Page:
TITLE OF THE STUDY:
(Culturally Diverse Nursing) The perception of nurses on working with other nurses of different nationalities and cultural backgrounds and its impact on their working relationship and patient care.
BACKGROUND OF THE STUDY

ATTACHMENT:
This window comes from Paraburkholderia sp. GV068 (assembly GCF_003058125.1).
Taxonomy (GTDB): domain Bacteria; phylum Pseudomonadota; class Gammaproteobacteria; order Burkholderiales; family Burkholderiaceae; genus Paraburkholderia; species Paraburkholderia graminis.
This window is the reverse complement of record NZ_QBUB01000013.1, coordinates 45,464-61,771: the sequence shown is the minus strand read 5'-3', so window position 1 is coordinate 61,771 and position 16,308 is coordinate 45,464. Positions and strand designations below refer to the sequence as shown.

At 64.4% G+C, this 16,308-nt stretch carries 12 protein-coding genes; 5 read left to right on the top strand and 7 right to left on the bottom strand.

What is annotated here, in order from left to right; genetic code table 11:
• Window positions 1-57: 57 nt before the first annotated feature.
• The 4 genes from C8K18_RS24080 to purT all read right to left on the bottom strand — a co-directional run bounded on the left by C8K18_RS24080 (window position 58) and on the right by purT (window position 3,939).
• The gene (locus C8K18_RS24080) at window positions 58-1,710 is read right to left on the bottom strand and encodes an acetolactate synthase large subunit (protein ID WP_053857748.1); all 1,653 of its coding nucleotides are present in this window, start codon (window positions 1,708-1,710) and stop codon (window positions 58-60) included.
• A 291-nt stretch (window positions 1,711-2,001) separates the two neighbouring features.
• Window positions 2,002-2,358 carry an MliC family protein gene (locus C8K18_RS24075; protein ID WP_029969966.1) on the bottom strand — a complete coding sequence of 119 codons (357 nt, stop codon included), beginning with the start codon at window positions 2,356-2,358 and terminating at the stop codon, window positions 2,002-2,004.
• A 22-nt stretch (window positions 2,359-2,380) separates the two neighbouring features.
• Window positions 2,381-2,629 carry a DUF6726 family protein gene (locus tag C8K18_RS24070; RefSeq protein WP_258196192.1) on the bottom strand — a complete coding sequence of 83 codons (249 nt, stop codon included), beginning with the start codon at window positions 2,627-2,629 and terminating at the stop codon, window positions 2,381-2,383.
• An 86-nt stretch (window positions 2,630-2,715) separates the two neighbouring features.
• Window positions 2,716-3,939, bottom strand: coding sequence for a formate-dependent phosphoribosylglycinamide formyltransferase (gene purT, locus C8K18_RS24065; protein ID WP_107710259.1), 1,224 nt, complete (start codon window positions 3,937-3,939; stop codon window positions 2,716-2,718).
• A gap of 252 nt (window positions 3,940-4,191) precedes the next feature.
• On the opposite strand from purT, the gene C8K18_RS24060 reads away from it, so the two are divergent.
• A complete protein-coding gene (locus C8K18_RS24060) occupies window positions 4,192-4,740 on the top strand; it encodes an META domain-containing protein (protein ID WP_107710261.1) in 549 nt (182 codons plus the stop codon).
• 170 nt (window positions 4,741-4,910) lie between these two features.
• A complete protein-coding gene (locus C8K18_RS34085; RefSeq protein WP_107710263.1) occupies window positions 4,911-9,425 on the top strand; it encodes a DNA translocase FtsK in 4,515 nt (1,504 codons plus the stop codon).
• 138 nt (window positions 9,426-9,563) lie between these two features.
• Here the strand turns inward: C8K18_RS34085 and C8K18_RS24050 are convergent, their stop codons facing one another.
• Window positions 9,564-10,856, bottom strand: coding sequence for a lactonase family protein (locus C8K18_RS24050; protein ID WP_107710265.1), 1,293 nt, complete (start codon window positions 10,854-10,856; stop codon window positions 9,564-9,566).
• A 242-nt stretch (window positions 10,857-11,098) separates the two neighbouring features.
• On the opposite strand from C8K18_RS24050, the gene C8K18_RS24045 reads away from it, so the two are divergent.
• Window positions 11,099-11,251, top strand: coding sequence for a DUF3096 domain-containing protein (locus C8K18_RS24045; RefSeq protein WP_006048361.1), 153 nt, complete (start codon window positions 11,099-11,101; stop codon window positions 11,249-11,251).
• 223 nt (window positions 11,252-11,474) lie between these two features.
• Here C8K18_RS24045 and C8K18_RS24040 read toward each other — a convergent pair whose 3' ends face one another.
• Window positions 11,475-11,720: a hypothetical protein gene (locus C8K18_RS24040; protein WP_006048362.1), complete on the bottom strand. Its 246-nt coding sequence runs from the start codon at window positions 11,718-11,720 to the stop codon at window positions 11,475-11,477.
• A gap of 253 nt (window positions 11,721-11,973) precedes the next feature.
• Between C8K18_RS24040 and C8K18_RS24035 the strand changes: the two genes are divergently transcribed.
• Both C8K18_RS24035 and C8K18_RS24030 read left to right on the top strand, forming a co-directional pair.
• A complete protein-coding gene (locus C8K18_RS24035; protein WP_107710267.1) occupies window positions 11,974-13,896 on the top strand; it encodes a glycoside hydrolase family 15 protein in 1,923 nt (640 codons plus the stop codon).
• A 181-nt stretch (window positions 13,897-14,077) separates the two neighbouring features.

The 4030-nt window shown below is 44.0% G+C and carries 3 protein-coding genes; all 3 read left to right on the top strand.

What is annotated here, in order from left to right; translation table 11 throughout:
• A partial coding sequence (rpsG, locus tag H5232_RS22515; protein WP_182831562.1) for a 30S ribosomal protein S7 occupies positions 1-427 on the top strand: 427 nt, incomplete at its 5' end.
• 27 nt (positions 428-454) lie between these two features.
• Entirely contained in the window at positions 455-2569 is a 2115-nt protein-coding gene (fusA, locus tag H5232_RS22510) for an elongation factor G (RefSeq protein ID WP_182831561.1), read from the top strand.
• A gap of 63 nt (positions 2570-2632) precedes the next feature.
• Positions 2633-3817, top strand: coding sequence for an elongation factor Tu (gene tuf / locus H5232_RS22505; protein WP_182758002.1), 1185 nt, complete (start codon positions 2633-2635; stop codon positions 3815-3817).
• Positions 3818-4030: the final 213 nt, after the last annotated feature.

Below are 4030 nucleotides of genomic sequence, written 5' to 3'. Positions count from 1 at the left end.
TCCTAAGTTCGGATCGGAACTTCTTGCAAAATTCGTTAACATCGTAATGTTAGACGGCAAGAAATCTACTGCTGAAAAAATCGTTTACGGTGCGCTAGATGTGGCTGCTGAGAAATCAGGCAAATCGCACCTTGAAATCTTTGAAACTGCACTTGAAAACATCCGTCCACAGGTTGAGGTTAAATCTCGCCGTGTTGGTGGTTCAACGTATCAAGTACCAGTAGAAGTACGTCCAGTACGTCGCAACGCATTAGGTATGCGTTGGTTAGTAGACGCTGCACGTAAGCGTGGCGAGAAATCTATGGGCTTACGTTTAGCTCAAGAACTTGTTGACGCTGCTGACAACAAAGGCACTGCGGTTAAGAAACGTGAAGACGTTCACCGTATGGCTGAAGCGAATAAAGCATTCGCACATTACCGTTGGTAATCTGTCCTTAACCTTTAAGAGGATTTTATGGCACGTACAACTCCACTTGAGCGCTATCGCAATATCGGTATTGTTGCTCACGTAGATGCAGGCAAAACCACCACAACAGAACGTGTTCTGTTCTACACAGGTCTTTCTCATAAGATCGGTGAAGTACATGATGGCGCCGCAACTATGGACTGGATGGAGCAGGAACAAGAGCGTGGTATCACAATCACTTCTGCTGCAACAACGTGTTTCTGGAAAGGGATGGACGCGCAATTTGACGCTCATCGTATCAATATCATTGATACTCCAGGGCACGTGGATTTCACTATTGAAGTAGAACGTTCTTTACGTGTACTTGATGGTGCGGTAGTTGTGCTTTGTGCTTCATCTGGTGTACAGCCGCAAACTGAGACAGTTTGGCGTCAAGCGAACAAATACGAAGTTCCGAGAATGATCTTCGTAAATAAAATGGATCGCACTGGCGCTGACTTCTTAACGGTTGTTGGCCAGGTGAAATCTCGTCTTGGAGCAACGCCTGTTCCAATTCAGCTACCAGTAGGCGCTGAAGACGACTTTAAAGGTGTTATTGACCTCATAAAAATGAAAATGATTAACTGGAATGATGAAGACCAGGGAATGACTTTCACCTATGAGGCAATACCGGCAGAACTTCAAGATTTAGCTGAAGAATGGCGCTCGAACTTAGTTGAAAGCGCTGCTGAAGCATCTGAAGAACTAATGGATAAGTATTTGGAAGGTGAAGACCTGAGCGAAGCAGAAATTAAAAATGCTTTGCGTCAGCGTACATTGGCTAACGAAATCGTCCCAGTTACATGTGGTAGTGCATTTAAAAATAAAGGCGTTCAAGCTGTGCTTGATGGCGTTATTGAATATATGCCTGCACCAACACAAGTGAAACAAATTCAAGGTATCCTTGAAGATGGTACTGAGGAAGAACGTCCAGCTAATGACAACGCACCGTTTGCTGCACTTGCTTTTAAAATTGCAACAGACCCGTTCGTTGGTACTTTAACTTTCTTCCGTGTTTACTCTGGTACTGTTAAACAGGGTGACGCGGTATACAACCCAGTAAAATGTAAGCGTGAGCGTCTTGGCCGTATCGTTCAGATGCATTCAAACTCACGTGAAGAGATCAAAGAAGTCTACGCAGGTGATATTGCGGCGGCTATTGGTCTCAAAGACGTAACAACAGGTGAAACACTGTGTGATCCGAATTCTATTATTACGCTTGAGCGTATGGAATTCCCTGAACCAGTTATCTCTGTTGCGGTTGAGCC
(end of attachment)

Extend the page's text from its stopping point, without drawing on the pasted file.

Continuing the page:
Globalization has led to the creation of a new social world, one which is characterized by its cultural diversity. Cultural diversity in the nursing workforce is now becoming the common face of different healthcare organizations across the globe. The nursing workforce in Saudi Arabia relies primarily on expatriates who are recruited from different countries (AboulEnein 2002; Luna1998; Tumulty 2001). For instance, the majority of expatriate nurses working in Ministry of Health facilities are Indian and Filipino (Tumulty 2001). In addition, expatriate nurses are also recruited from North America, United Kingdom, Australia, South Africa, Malaysia and the Middle East countries (Aboul-Enein 2002; Luna 1998). The latest ﬁgures show that the number of Saudi nurses has increased from 9% in 1996 to 22% of the total nursing workforce. However, despite increasing interest in enrolment in different nursing education programmes, it has been estimated that 25 years will be needed to train enough Saudi nurses so that they comprise of 30% of the Kingdom’s nursing workforce (AbuZinadah 2006). As a result of this reliance on expatriate nurses to fill in the shortages for the country’s nursing requirements, the nursing workforce in the Kingdom of Saudi Arabia has become one characterized by a culturally and ethnically diverse population of nursing professionals. The same phenomenon can be seen to a lesser or greater extent in other parts of the world, most notably in the developed countries of North America, Europe, Australia, New Zealand and other parts of Middle East. Cultural Diversity in the nursing workforce has its inherent advantages and disadvantages. Caring for patients from a variety of ethnic backgrounds, culture, nationalities, and belief systems poses a great challenge for nurses. Within healthcare, a culturally diverse nursing workforce is extremely important. Nurses have the most interaction with patients and the quality and effectiveness of this care are highest where nurses and patients can speak the same language, and when nurses understand the cultural attitudes and beliefs of the patients they serve. On the other hand, an increasing number of racial, ethnic, cultural, and religious groups within the nursing workforce give rise to a multitude of healthcare concerns. Nurses have to be aware of the different cultural beliefs, values, and behaviors of their colleagues and understand how these factors influence their communication, as well as decision making and clinical practice. As more nursing colleagues enter the workforce from different cultures and nationalities, differences among nursing staff can create problems in communication and lead to conflicts that affect the workplace. Nurses have to work effectively together to give culturally appropriate and competent care to patients. This study aims to explore the perceptions of our nurses with regards to working with other nurses of different nationalities and cultural background and its impact on their working relationship and patient care. The perspectives and opinions of the nurses experiencing the phenomenon in our hospital will be presented ad verbatim as per data gathered with the use of questionnaire-guided interviews. General themes, similarities, and contrasts in the opinions of the participant nurses will be identified and presented to gain an initial understanding on how our nurses, right in the thick of experiencing cultural diversity first hand in their day to day work, not only in terms of patient population but also in the nursing workforce perceive the issue and its impact on their working relationship and patient care. An understanding on how our nurses perceive working in a culturally diverse nursing group...
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